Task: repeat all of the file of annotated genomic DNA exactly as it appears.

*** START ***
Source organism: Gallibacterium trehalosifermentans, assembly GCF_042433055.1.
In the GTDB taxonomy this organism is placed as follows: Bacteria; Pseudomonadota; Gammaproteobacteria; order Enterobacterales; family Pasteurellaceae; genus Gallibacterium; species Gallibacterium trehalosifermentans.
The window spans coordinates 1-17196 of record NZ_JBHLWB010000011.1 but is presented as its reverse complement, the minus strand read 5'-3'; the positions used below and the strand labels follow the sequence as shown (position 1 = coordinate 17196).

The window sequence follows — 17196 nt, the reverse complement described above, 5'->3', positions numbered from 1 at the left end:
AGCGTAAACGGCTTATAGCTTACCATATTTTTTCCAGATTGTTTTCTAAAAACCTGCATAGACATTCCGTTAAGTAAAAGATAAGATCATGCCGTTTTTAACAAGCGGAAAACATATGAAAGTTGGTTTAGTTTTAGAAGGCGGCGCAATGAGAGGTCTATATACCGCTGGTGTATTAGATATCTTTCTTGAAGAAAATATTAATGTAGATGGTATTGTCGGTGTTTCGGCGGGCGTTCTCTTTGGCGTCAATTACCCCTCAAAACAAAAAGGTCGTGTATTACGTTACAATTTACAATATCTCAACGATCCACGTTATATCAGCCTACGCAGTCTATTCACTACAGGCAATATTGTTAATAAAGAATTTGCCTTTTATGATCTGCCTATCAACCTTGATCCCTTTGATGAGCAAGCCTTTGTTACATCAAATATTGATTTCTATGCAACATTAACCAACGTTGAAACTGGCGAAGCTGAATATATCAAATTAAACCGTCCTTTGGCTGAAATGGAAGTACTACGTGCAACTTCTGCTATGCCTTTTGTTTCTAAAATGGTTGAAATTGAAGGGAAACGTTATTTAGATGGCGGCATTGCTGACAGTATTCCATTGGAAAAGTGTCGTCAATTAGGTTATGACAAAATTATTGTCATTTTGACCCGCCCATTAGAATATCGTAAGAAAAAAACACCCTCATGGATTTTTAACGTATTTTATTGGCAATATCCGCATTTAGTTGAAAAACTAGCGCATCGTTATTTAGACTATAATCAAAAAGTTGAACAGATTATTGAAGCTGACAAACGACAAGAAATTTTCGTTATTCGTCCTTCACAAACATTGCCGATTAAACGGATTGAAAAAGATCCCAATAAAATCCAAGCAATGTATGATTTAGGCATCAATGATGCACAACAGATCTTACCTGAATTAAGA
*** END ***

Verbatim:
Source organism: Gallibacterium trehalosifermentans, assembly GCF_042433055.1.
In the GTDB taxonomy this organism is placed as follows: Bacteria; Pseudomonadota; Gammaproteobacteria; order Enterobacterales; family Pasteurellaceae; genus Gallibacterium; species Gallibacterium trehalosifermentans.
The window spans coordinates 1-17196 of record NZ_JBHLWB010000011.1 but is presented as its reverse complement, the minus strand read 5'-3'; the positions used below and the strand labels follow the sequence as shown (position 1 = coordinate 17196).

The window sequence follows — 17196 nt, the reverse complement described above, 5'->3', positions numbered from 1 at the left end:
AGCGTAAACGGCTTATAGCTTACCATATTTTTTCCAGATTGTTTTCTAAAAACCTGCATAGACATTCCGTTAAGTAAAAGATAAGATCATGCCGTTTTTAACAAGCGGAAAACATATGAAAGTTGGTTTAGTTTTAGAAGGCGGCGCAATGAGAGGTCTATATACCGCTGGTGTATTAGATATCTTTCTTGAAGAAAATATTAATGTAGATGGTATTGTCGGTGTTTCGGCGGGCGTTCTCTTTGGCGTCAATTACCCCTCAAAACAAAAAGGTCGTGTATTACGTTACAATTTACAATATCTCAACGATCCACGTTATATCAGCCTACGCAGTCTATTCACTACAGGCAATATTGTTAATAAAGAATTTGCCTTTTATGATCTGCCTATCAACCTTGATCCCTTTGATGAGCAAGCCTTTGTTACATCAAATATTGATTTCTATGCAACATTAACCAACGTTGAAACTGGCGAAGCTGAATATATCAAATTAAACCGTCCTTTGGCTGAAATGGAAGTACTACGTGCAACTTCTGCTATGCCTTTTGTTTCTAAAATGGTTGAAATTGAAGGGAAACGTTATTTAGATGGCGGCATTGCTGACAGTATTCCATTGGAAAAGTGTCGTCAATTAGGTTATGACAAAATTATTGTCATTTTGACCCGCCCATTAGAATATCGTAAGAAAAAAACACCCTCATGGATTTTTAACGTATTTTATTGGCAATATCCGCATTTAGTTGAAAAACTAGCGCATCGTTATTTAGACTATAATCAAAAAGTTGAACAGATTATTGAAGCTGACAAACGACAAGAAATTTTCGTTATTCGTCCTTCACAAACATTGCCGATTAAACGGATTGAAAAAGATCCCAATAAAATCCAAGCAATGTATGATTTAGGCATCAATGATGCACAACAGATCTTACCTGAATTAAGA